By Alex DeSantisBloomberg, August 16, 2021Bloomberg/Business InsiderBloomberg/GettyThe boom in hydraulic fracturing and related extraction technology is coming to a close, and the U.S. is no longer the only nation to have experienced its own boom.
In fact, as Bloomberg notes, “the U.K. and Germany have seen similar energy-producing developments as fracking has peaked, while France and the Netherlands have seen their output fall.
The fracking boom is now ending in the United States, but not for a few reasons.
As Bloomberg points out, “the U-S.
has not been the first country to see its oil and gas production fall.
In 2014, a new fracking boom ended, but then resumed, leading to a rebound in oil and natural gas production in 2016 and 2017.
That has left the U-20 index for the energy sector down more than 3 percent since the beginning of the year.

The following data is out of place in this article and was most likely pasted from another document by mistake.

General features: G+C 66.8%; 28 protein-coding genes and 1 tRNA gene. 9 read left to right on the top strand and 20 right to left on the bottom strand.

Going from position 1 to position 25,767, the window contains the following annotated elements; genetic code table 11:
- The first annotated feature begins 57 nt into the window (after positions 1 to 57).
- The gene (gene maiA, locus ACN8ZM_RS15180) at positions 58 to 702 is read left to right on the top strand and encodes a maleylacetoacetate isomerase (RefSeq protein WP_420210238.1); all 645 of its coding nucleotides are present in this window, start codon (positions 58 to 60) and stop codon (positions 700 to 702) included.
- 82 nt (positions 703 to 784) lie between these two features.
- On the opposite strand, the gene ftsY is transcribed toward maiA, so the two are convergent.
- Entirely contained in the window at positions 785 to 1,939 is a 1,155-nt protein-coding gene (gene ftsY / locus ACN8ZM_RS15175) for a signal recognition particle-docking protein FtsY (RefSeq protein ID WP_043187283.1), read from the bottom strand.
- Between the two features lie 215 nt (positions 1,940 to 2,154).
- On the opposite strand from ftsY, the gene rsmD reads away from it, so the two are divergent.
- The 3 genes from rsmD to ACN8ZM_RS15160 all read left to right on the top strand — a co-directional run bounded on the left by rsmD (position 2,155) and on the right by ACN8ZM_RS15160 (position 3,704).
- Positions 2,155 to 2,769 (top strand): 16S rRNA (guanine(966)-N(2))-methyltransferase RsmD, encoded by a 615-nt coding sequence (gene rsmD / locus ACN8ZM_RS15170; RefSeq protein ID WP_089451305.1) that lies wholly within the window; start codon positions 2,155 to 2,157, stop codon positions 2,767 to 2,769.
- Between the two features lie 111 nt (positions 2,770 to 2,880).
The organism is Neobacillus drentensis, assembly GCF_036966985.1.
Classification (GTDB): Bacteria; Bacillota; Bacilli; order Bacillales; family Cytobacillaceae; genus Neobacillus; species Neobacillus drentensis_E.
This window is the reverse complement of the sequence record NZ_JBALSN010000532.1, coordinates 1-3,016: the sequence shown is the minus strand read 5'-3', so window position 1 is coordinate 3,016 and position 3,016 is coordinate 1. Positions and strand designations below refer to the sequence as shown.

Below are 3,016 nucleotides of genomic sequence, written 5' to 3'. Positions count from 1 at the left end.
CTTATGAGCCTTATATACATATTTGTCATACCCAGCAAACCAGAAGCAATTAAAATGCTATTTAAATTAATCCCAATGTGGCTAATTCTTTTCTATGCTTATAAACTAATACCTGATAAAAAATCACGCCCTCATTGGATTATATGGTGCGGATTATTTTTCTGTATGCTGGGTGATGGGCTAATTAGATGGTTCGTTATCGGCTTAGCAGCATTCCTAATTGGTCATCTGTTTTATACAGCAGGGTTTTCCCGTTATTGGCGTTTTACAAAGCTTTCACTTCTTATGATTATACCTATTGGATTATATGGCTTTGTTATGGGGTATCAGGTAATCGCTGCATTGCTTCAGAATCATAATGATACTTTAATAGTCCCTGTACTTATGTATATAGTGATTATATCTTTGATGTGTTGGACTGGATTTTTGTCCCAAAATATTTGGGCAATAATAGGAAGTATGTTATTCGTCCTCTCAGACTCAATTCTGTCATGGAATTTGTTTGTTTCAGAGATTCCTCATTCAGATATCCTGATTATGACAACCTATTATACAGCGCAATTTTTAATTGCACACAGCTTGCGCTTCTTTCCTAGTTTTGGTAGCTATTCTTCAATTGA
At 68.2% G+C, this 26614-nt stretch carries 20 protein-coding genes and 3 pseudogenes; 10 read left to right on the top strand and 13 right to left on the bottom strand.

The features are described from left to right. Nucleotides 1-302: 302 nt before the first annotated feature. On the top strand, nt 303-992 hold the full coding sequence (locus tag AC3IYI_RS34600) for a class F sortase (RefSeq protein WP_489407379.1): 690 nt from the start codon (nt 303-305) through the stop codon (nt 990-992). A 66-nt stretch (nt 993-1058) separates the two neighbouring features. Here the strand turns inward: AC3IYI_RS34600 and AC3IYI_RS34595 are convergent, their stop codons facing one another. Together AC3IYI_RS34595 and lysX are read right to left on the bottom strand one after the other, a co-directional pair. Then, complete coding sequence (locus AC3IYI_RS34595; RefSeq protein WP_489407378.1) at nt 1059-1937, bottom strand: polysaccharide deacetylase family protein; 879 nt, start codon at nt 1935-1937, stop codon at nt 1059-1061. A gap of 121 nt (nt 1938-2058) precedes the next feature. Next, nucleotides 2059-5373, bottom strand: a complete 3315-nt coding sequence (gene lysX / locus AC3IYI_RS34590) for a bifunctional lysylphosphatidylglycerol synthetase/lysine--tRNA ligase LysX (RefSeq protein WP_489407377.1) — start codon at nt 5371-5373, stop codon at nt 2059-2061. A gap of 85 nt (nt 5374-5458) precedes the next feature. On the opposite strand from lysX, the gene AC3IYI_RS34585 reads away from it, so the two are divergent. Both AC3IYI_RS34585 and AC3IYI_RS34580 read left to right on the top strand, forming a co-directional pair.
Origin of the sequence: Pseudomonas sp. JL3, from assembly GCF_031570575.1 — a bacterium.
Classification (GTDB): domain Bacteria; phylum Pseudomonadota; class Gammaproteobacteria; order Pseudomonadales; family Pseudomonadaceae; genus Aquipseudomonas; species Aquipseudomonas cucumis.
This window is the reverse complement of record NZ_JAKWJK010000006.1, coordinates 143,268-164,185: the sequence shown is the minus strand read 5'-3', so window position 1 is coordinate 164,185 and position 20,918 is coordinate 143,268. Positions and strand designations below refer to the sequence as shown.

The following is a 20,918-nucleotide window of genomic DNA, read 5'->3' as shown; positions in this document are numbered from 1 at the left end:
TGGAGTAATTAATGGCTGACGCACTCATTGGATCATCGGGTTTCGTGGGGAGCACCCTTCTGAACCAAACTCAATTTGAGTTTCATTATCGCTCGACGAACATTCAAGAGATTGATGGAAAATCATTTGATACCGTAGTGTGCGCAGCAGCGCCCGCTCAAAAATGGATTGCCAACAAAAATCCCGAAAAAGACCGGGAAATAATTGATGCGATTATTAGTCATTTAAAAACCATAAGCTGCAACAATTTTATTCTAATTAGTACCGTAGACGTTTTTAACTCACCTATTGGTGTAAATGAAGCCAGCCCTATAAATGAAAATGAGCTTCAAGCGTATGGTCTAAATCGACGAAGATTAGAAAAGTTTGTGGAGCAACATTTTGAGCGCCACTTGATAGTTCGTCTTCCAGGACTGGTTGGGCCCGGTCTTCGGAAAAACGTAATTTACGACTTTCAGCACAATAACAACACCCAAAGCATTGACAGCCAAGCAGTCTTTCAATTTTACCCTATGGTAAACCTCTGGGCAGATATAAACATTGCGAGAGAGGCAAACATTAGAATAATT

” But now the U.-20 index is up more than 4 percent since January 1, 2017, as oil and oil-related exports surged.
Meanwhile, global economic conditions have not been quite as rosy for energy-intensive sectors.
While China has been hit hard by a glut of cheap oil, energy-related growth is still well below the historical norm.
For example, oil-sands production has fallen by 9 percent in 2017 and by a whopping 41 percent in 2018.
And even the U of A’s energy sector is now showing signs of slowing down.
According to the National Centre for Atmospheric Research, the global crude oil consumption has fallen for the first time since 2007.
So while the fracking boom may be ending, energy production is not.
In the U, the fracking industry is still expanding, even as it is losing out to other countries for natural gas and other oil.
Here’s what that means for the rest of the world.
The U. S. is a nation with abundant resources, and it is already producing plenty of oil.
In 2020, for example, the U